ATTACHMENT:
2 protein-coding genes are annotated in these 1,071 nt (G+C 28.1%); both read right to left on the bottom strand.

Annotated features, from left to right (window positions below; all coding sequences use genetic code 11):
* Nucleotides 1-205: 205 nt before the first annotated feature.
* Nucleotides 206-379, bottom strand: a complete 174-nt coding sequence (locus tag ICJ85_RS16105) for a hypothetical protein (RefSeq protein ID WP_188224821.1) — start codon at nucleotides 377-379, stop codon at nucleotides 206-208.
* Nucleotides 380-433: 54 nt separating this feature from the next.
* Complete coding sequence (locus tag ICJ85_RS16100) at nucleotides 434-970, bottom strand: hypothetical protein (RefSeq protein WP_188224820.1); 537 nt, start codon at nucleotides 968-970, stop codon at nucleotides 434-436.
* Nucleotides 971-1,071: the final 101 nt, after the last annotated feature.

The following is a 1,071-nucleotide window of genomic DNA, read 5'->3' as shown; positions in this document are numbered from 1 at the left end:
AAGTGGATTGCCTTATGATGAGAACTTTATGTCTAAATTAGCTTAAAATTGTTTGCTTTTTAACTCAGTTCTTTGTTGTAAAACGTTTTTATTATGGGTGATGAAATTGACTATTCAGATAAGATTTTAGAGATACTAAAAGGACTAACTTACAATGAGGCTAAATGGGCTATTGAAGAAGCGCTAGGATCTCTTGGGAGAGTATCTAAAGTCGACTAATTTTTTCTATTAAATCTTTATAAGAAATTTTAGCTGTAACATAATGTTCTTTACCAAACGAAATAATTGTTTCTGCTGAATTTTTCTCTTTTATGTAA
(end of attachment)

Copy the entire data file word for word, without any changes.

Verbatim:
2 protein-coding genes are annotated in these 1,071 nt (G+C 28.1%); both read right to left on the bottom strand.

Annotated features, from left to right (window positions below; all coding sequences use genetic code 11):
* Nucleotides 1-205: 205 nt before the first annotated feature.
* Nucleotides 206-379, bottom strand: a complete 174-nt coding sequence (locus tag ICJ85_RS16105) for a hypothetical protein (RefSeq protein ID WP_188224821.1) — start codon at nucleotides 377-379, stop codon at nucleotides 206-208.
* Nucleotides 380-433: 54 nt separating this feature from the next.
* Complete coding sequence (locus tag ICJ85_RS16100) at nucleotides 434-970, bottom strand: hypothetical protein (RefSeq protein WP_188224820.1); 537 nt, start codon at nucleotides 968-970, stop codon at nucleotides 434-436.
* Nucleotides 971-1,071: the final 101 nt, after the last annotated feature.

The following is a 1,071-nucleotide window of genomic DNA, read 5'->3' as shown; positions in this document are numbered from 1 at the left end:
AAGTGGATTGCCTTATGATGAGAACTTTATGTCTAAATTAGCTTAAAATTGTTTGCTTTTTAACTCAGTTCTTTGTTGTAAAACGTTTTTATTATGGGTGATGAAATTGACTATTCAGATAAGATTTTAGAGATACTAAAAGGACTAACTTACAATGAGGCTAAATGGGCTATTGAAGAAGCGCTAGGATCTCTTGGGAGAGTATCTAAAGTCGACTAATTTTTTCTATTAAATCTTTATAAGAAATTTTAGCTGTAACATAATGTTCTTTACCAAACGAAATAATTGTTTCTGCTGAATTTTTCTCTTTTATGTAA